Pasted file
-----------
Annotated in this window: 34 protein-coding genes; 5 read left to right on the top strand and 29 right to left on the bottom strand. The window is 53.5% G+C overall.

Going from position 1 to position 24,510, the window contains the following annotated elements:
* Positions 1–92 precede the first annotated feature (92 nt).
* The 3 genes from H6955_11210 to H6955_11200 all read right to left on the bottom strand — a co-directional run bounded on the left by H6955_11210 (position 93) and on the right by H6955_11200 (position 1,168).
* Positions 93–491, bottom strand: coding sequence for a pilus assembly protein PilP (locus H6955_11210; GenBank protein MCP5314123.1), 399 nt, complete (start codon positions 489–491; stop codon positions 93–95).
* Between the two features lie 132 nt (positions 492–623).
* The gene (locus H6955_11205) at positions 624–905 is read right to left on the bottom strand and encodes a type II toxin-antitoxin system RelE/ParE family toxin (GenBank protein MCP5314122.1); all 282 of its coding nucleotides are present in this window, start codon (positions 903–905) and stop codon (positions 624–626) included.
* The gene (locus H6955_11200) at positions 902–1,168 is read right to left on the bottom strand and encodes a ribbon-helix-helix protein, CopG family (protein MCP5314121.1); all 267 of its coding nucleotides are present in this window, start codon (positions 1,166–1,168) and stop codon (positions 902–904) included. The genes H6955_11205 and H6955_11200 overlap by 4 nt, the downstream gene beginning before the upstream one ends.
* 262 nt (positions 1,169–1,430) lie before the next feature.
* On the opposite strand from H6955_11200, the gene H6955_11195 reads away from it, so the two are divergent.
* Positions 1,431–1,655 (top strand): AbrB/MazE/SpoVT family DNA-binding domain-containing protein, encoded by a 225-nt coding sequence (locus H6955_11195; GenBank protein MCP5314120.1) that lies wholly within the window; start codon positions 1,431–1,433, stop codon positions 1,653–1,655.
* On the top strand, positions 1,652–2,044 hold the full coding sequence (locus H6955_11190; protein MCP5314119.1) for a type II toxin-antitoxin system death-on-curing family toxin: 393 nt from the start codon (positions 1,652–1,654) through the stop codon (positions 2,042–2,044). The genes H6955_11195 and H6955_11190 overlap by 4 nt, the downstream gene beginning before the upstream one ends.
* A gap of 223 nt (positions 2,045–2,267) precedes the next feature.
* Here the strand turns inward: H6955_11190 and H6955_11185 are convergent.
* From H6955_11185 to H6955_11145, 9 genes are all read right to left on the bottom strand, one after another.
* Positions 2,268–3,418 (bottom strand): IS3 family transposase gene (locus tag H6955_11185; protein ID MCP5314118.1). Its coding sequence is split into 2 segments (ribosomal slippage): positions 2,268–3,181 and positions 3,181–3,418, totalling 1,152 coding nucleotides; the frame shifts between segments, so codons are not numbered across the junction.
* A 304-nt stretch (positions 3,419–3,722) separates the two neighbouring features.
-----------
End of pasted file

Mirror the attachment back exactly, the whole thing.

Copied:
Annotated in this window: 34 protein-coding genes; 5 read left to right on the top strand and 29 right to left on the bottom strand. The window is 53.5% G+C overall.

Going from position 1 to position 24,510, the window contains the following annotated elements:
* Positions 1–92 precede the first annotated feature (92 nt).
* The 3 genes from H6955_11210 to H6955_11200 all read right to left on the bottom strand — a co-directional run bounded on the left by H6955_11210 (position 93) and on the right by H6955_11200 (position 1,168).
* Positions 93–491, bottom strand: coding sequence for a pilus assembly protein PilP (locus H6955_11210; GenBank protein MCP5314123.1), 399 nt, complete (start codon positions 489–491; stop codon positions 93–95).
* Between the two features lie 132 nt (positions 492–623).
* The gene (locus H6955_11205) at positions 624–905 is read right to left on the bottom strand and encodes a type II toxin-antitoxin system RelE/ParE family toxin (GenBank protein MCP5314122.1); all 282 of its coding nucleotides are present in this window, start codon (positions 903–905) and stop codon (positions 624–626) included.
* The gene (locus H6955_11200) at positions 902–1,168 is read right to left on the bottom strand and encodes a ribbon-helix-helix protein, CopG family (protein MCP5314121.1); all 267 of its coding nucleotides are present in this window, start codon (positions 1,166–1,168) and stop codon (positions 902–904) included. The genes H6955_11205 and H6955_11200 overlap by 4 nt, the downstream gene beginning before the upstream one ends.
* 262 nt (positions 1,169–1,430) lie before the next feature.
* On the opposite strand from H6955_11200, the gene H6955_11195 reads away from it, so the two are divergent.
* Positions 1,431–1,655 (top strand): AbrB/MazE/SpoVT family DNA-binding domain-containing protein, encoded by a 225-nt coding sequence (locus H6955_11195; GenBank protein MCP5314120.1) that lies wholly within the window; start codon positions 1,431–1,433, stop codon positions 1,653–1,655.
* On the top strand, positions 1,652–2,044 hold the full coding sequence (locus H6955_11190; protein MCP5314119.1) for a type II toxin-antitoxin system death-on-curing family toxin: 393 nt from the start codon (positions 1,652–1,654) through the stop codon (positions 2,042–2,044). The genes H6955_11195 and H6955_11190 overlap by 4 nt, the downstream gene beginning before the upstream one ends.
* A gap of 223 nt (positions 2,045–2,267) precedes the next feature.
* Here the strand turns inward: H6955_11190 and H6955_11185 are convergent.
* From H6955_11185 to H6955_11145, 9 genes are all read right to left on the bottom strand, one after another.
* Positions 2,268–3,418 (bottom strand): IS3 family transposase gene (locus tag H6955_11185; protein ID MCP5314118.1). Its coding sequence is split into 2 segments (ribosomal slippage): positions 2,268–3,181 and positions 3,181–3,418, totalling 1,152 coding nucleotides; the frame shifts between segments, so codons are not numbered across the junction.
* A 304-nt stretch (positions 3,419–3,722) separates the two neighbouring features.